The delays of the state services in dealing with citizens’ applications are a running joke. Neither computerisation in the 1990s nor digitalisation of the last seven, eight years have made much difference. There are almost 20,000 applications pending at the town planning authorities, some 100,000 cases are open at the Lands and Surveys offices – some for as long as 30 years – while applications for benefits and pensions take months to be processed.

This startling bureaucratic inefficiency leads to citizens turning to deputies for help. Akel deputy, Andreas Pasiourtides, speaking at a House committee that discussed the matter, said: “Parties and deputies he been reduced to offices serving citizens. Eighty per cent of our time is consumed on telephone calls to find out the reasons applications of citizens are being delayed at different state services.” The ombudswoman reported there was astonishing bureaucracy regarding benefits and her office had to interfere for state services to comply with court decisions.

Interior Minister Constantinos Ioannou attributed the delays to two main reasons. Forms were not completed properly, although he acknowledged their wording was not easy to understand. The second was understaffing, with public employees working conscientiously and doing overtime to cover a service’s needs. Understaffing is a very poor excuse. State mismanagement of human resources combined with a very poor record on digitalisation would be a more correct explanation. There are grossly overstaffed departments in which employees do very little and have no interaction with the public but are not moved to services in need of more workers, because of union objections and general mismanagement.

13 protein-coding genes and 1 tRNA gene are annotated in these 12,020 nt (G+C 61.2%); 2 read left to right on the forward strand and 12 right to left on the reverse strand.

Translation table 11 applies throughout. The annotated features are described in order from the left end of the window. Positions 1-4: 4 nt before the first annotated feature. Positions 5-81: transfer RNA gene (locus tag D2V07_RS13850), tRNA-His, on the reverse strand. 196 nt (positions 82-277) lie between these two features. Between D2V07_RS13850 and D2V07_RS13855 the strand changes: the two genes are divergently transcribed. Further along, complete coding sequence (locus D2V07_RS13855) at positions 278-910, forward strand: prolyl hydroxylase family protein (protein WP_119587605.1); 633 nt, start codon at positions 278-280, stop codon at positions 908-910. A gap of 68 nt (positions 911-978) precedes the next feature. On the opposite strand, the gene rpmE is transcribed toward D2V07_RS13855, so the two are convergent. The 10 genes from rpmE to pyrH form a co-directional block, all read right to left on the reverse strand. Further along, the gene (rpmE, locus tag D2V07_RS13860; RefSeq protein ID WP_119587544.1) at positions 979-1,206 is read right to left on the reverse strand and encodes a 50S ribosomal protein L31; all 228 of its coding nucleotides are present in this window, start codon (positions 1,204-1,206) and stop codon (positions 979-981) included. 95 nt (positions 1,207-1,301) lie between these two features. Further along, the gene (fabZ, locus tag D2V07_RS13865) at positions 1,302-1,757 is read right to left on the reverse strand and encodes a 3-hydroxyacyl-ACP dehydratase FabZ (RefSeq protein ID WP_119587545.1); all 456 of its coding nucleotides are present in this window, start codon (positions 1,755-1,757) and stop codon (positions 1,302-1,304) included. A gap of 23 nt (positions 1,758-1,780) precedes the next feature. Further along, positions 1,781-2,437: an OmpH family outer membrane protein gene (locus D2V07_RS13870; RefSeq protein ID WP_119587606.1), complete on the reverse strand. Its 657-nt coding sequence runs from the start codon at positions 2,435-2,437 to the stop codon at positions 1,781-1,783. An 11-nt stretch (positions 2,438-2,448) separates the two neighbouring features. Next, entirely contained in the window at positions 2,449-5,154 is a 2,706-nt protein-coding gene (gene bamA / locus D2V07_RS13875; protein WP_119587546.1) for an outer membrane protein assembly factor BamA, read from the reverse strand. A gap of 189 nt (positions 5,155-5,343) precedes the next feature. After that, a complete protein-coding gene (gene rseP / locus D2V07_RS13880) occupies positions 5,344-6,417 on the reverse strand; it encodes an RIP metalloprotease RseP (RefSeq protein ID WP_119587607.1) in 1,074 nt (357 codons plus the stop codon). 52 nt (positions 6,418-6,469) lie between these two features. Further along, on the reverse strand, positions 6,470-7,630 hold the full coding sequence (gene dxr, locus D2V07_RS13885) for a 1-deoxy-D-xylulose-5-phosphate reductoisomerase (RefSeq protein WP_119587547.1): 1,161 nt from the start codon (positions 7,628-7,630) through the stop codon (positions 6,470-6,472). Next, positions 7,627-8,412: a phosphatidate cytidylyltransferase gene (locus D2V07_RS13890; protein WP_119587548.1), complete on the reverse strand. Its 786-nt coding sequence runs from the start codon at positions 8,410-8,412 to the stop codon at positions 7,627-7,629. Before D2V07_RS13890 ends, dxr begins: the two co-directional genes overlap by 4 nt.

Digitalisation has also moved at a very slow pace and what has been done so far has been disappointing. Ioannou agreed with a deputy who criticised the poor design of websites of state services, which were not user-friendly and difficult to navigate. He also admitted he had great difficulty making a payment on the social insurance website. The combination of forms with wording that is incomprehensible to most people and websites that are difficult to navigate, ensures long delays remain in a citizen’s dealings with the state.

To make matters worse, the evaluation of a public employee’s work is unrelated to deliverables and meeting targets, which means none of them has an incentive to be more productive and efficient. The reality is that governments, over the years, despite the promises of improving service to citizens have failed to deliver, either because they are afraid of Pasydy or because they do not know how to do it – probably a bit of both. Add to these the complete lack of a service culture in the public sector and it becomes very clear why people wait for months or years to have applications approved.

The Christodoulides government has been very good on rhetoric about improving service to citizens, but so far it has done nothing, apart from introducing an evaluation system for public employees. What is needed is a general plan involving staff transfers, the setting of targets for workers dealing with the public, an overhaul of government websites to make them user-friendly and the speeding up of digitalisation which is moving at a snail’s pace. It should set timeframes for all these and get to work, because rhetoric alone will achieve nothing.